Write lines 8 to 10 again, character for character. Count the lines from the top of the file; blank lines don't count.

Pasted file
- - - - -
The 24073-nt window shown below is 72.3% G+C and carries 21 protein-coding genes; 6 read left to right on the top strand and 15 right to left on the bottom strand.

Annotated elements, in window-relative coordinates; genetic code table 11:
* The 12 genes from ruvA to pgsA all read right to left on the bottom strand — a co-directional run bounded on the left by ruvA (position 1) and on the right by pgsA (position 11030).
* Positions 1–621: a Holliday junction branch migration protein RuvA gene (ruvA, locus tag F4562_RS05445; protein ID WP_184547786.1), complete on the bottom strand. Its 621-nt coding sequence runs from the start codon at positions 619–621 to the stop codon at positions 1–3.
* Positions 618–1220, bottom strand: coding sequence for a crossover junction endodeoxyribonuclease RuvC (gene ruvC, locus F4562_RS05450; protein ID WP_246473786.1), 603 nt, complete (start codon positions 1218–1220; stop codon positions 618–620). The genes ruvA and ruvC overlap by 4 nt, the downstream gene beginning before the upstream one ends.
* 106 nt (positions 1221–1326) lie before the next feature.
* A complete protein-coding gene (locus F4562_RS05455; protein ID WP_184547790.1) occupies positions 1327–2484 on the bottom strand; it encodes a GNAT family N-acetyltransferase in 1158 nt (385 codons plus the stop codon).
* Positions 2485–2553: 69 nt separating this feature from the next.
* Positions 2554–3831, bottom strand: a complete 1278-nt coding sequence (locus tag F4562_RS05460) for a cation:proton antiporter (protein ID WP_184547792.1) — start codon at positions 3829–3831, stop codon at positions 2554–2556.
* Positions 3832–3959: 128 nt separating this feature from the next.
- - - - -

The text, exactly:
* Positions 2485–2553: 69 nt separating this feature from the next.
* Positions 2554–3831, bottom strand: a complete 1278-nt coding sequence (locus tag F4562_RS05460) for a cation:proton antiporter (protein ID WP_184547792.1) — start codon at positions 3829–3831, stop codon at positions 2554–2556.
* Positions 3832–3959: 128 nt separating this feature from the next.